Top croppers meet benchmark targets in South Australian Mallee

National benchmarking study identifies profit drivers in top performing cropping operations

Farm Business
Todd and Bec Niejalke with William, Adele and youngest daughter Emily on the family's 2100-hectare property at Pinnaroo in the South Australian Mallee. PHOTO Clarisa Collis

Todd and Bec Niejalke with William, Adele and youngest daughter Emily on the family's 2100-hectare property at Pinnaroo in the South Australian Mallee. PHOTO Clarisa Collis

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Low-cost business model earns place in top 20 per cent of Australian grain growers.

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SNAPSHOT

  • Growers: Todd, Bec, Jeff, Esma Niejalke
  • Location: Pinnaroo, South Australia
  • Area: 2100 hectares
  • Average annual rainfall: 300 millimetres
  • Soil types: sands, sandy loam, red clay
  • Soil pH: 6.5 to 7.5
  • Crops: wheat, barley, lentils, lupins, vetch
  • Livestock: 300 Merino ewes

Outstanding long-term return on farm business equity performance has seen the Niejalke family's 2100-hectare property at Pinnaroo, South Australia, ranked in the top tier of Australian cropping operations.

Helping secure a place for Todd and Jeff Niejalke among the country's top 20 per cent of grain growers is their ability to retain about one-third of farm business turnover as profit. In contrast, average cropping operations retain about 10 per cent of annual turnover as profit.

These are the findings of GRDC-invested collaborative research that benchmarked more than 300 grains operations nationally, drawing on five years of data to identify the main profit drivers in different agro-ecological zones.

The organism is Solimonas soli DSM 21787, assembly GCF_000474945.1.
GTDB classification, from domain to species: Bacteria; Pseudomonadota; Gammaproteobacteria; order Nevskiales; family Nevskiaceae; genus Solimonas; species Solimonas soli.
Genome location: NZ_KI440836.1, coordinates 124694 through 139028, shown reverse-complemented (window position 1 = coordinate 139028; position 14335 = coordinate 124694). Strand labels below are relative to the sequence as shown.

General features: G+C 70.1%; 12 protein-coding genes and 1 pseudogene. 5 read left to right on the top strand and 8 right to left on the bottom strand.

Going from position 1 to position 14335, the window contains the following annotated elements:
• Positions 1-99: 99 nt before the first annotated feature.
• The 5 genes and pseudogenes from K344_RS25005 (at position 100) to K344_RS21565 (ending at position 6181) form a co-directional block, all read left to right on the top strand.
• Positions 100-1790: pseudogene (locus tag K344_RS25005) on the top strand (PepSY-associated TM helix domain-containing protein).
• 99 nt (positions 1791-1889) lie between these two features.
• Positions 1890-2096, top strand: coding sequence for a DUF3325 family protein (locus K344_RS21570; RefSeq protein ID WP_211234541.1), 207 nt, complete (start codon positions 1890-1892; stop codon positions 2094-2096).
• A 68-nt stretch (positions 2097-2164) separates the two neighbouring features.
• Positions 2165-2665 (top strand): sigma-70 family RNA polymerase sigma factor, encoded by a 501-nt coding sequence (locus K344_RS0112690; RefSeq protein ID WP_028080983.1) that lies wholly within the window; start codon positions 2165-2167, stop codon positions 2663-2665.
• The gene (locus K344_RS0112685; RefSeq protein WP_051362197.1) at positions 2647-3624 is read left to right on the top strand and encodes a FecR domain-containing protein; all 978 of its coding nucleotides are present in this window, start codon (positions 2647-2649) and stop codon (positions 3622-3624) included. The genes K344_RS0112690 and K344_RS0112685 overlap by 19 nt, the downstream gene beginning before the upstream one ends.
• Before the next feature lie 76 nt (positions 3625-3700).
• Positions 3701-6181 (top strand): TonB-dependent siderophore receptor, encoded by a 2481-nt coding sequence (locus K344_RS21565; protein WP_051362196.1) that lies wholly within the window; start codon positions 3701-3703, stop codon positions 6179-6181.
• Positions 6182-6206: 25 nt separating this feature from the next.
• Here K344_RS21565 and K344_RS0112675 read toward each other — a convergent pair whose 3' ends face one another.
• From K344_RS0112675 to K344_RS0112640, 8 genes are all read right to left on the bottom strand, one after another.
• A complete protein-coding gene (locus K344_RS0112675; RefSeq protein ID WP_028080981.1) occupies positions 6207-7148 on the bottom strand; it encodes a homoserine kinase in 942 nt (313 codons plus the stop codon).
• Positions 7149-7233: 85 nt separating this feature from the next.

Todd says the benchmarking research, led by agribusiness consultancy Rural Directions in the SA Mallee region, helped define the profitable cornerstones of their business structure that also provide a foundation for other top-performing cropping operations.

For instance, a common thread linking the financial viability of the Niejalke farm to other grains businesses across the country is a low-cost business model, with emphasis on gross margin optimisation.

Examining the thinking that shaped this model on the Niejalkes' Mallee property, Todd says their risk-averse approach to farm business management is framed within a multi-layered strategy.

Peeling away the layers of their strategy, its main profit drivers are cost-benefits that stem from the management tactics they apply to farm machinery, labour and crop inputs, as well as discipline in the timeliness of their cropping operations.

Machinery investment

Todd and his father Jeff invest in second-hand farm machinery as part of their low cost business model. PHOTO Clarisa Collis

Todd and his father Jeff invest in second-hand farm machinery as part of their low cost business model. PHOTO Clarisa Collis

For example, they invest in second-hand farm machinery, which Todd estimates provides a 50 to 75 per cent saving compared with investment in new machinery. The Niejalkes have bought a second-hand truck, harvester, front-end loader and tractor in the past five years.

Of this outlay, Todd says the benchmarking data has provided an important measure of structural efficiency in the business that is now used to better inform their decisions on machinery expenditure.

The research showed the top 20 per cent of SA grain businesses had a machinery investment to income ratio of between 0.7 to 0.8:1. This means that for every $1 of business turnover, 70 to 80 cents was invested in machinery. Businesses with average performance, however, had a machinery investment to income ratio of more than 1:1.

"The benchmarking figures indicate whether we can afford to upgrade our machinery or not," Todd says. "It showed our outlay on machinery was on track, which has given us more confidence in the choices we are making."

Labour cost-savings

The Niejalke father-and-son team manufacture, modify and repair machinery on-farm. PHOTO Clarisa Collis

The Niejalke father-and-son team manufacture, modify and repair machinery on-farm. PHOTO Clarisa Collis

The cost-savings secured through second-hand machinery investment are supplemented by the labour efficiency the father-and-son team ekes out of the business, reinforcing its low-overhead cost structure.